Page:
“The examples are too often injudicious truncated.”
Vide also Shaw, Museum Liverianum, or rather examples given in Richardson’s Dictionary. Shaw, in speaking of the feathers of certain birds, says,
“They appear as if cut
off transversely towards their ends with
scissors. This is a mode of termination which in the language of
natural history is called truncated.”
The word trunck-hose is often met with.
Queen’s Messengers.—“J.U.G.G.,” who inquires about Queen’s messengers (No. 12. p. 186.), will, I think, find some such information as he wants in a parliamentary paper about King’s messengers, printed by the House of Commons in 1845 or 1846, on the motion of Mr. Warburton. Something, I think, also occurs on the subject in the Report of the Commons’ Committee of 1844 on the Opening of Letters in the Post-office. I am unable to refer to either of these documents at present.
Dissenting Ministers (No. 24. p. 383.).—The verses representing the distinctive characteristics of many ministers, by allegorical resemblance to flowers, were written by the lady whose paternal name is given by your correspondent. She married the Rev. Joseph Brooksbank. I think it quite improbable that those verses were ever published. It seems that two of the three names mentioned in your description of this “nosegay” are erroneous. The first is indisputable, RICHARD WINTER, a man of distinguished excellence, who died in 1799. “Hugh Washington” is certainly a mistake for HUGH WORTHINGTON; but for “James Jouyce” I can offer no conjecture.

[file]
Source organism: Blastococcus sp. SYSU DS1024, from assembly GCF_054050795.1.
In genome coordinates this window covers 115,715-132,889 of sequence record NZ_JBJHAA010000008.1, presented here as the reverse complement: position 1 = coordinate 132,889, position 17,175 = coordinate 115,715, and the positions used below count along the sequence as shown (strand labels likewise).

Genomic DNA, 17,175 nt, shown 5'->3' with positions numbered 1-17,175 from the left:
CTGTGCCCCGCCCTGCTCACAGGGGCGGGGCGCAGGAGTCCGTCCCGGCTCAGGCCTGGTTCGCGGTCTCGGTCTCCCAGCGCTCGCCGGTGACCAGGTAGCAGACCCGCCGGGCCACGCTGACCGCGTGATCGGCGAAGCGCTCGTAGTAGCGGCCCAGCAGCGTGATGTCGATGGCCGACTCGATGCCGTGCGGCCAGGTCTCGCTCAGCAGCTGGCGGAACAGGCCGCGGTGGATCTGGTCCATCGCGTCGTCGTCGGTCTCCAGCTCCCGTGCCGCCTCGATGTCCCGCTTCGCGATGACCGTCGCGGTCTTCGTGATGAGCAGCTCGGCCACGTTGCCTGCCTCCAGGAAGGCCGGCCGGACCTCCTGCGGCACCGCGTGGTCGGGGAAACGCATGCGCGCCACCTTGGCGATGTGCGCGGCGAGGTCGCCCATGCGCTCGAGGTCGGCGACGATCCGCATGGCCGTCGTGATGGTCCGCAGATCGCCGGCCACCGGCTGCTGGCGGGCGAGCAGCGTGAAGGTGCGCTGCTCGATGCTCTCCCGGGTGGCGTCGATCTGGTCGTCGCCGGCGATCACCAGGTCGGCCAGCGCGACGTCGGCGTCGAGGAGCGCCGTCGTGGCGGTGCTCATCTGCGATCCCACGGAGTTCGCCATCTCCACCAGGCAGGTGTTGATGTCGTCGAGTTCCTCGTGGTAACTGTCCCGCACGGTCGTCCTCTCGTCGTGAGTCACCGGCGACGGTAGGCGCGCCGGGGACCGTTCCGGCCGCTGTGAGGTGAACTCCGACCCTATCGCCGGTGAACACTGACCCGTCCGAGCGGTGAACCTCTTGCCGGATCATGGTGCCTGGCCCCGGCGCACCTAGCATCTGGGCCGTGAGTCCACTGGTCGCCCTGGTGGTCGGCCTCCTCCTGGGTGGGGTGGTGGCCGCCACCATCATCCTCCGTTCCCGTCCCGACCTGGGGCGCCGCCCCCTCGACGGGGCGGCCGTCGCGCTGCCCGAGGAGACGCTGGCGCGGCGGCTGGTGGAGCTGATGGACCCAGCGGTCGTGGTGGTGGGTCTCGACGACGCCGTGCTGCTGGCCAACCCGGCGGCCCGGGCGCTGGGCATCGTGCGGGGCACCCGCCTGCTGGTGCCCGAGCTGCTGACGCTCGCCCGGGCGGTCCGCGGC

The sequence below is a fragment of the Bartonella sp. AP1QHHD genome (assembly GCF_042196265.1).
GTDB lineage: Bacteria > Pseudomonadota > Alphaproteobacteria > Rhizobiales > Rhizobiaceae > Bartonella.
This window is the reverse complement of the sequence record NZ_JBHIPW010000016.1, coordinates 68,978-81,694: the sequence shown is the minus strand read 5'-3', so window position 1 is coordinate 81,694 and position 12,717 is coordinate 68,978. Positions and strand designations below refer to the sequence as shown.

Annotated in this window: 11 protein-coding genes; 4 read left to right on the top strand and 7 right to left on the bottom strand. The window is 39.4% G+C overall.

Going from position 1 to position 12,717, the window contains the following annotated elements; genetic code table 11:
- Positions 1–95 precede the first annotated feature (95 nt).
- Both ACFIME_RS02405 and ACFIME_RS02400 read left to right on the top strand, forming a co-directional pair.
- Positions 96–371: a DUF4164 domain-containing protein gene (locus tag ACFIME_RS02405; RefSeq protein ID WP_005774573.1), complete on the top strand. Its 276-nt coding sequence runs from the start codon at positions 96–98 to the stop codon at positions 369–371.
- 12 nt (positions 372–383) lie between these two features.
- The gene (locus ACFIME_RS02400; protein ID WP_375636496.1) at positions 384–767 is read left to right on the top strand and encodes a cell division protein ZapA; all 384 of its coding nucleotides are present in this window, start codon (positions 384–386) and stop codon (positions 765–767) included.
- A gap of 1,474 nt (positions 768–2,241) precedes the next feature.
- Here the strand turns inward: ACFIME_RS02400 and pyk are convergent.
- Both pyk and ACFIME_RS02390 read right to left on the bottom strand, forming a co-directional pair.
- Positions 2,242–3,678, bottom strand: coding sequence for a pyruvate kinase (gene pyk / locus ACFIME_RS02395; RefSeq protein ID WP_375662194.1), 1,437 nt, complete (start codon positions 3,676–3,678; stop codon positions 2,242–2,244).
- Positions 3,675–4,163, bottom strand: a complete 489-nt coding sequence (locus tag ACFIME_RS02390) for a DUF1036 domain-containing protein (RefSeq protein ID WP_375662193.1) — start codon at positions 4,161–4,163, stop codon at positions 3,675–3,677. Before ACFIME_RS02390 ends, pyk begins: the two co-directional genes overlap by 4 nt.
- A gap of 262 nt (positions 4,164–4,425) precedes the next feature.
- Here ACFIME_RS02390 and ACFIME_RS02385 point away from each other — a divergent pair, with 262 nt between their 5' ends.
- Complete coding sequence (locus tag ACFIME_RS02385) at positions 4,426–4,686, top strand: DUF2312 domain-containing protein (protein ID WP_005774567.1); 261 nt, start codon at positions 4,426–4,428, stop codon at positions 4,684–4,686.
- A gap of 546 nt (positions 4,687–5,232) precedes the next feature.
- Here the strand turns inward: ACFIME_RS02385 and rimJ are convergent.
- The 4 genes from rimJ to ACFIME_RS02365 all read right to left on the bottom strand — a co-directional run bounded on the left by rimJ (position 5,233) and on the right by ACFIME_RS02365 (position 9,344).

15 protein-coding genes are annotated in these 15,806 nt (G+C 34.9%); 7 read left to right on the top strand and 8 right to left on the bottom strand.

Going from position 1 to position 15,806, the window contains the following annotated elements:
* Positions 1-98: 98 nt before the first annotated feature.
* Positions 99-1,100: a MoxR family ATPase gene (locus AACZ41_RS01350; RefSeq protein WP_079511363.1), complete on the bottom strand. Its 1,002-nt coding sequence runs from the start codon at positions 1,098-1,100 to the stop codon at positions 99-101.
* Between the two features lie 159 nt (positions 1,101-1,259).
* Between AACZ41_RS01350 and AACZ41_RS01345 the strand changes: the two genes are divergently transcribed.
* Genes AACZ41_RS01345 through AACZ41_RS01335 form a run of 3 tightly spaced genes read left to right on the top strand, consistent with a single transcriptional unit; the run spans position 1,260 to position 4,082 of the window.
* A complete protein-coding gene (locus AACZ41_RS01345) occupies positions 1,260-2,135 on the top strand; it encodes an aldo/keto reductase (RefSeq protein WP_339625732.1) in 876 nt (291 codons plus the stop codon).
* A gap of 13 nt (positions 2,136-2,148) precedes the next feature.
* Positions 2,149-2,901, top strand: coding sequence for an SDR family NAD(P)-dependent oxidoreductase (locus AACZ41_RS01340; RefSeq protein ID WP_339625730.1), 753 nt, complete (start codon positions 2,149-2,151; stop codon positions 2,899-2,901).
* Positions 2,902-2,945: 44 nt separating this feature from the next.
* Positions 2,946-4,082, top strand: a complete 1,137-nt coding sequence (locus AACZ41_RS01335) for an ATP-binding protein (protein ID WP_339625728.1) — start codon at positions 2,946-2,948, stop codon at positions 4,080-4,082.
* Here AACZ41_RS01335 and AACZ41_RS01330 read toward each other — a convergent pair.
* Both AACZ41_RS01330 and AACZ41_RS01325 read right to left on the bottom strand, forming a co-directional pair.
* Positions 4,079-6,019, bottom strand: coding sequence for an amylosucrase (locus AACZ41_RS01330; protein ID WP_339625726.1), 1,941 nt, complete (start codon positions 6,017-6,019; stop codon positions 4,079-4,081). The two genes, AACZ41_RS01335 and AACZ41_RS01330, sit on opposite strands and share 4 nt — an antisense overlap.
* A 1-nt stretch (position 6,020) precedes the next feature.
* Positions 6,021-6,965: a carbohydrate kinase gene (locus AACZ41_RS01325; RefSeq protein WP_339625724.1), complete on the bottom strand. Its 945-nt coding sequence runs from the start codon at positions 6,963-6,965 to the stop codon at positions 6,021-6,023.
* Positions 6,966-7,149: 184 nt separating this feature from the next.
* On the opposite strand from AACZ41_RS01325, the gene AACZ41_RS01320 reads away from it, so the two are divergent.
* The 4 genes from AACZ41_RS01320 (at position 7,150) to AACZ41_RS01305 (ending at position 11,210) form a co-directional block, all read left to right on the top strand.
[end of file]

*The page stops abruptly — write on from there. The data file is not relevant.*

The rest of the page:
Ballad of “The Wars in France" (No. 20. p. 318.).—Your correspondent “NEMO” will find two versions of the ballad commencing,
“As our king lay musing on his bed,”
in appendices 20 and 21 to Sir Harris Nicolas’s History of the Battle of Agincourt, 2nd edit. They are not, I believe, in the first edition. I have a copy of the ballad myself, which I took down a few years ago, together with the quaint air to which it is sung, from the lips of an old miner in Derbyshire. My copy does not differ very much from the first of those given by Sir H. Nicolas.
["J.W.” (Norwich), and “A.R.” (Kenilworth), have each kindly sent us a copy of the ballad. “F.M.” informs us that it exists as a broadside, printed and sold in Aldermary Church-yard, Bow Lane, London, under the title of “King Henry V., his Conquest of France, in Revenge for the Affront offered him by the French King, in sending him (instead of the tribute due) a ton of tennis balls.” And, lastly, the “Rev. J.R. WREFORD” has called our attention to the fact that it is printed in the collection of Ancient Poems, Ballads, and Songs of the Peasantry of England,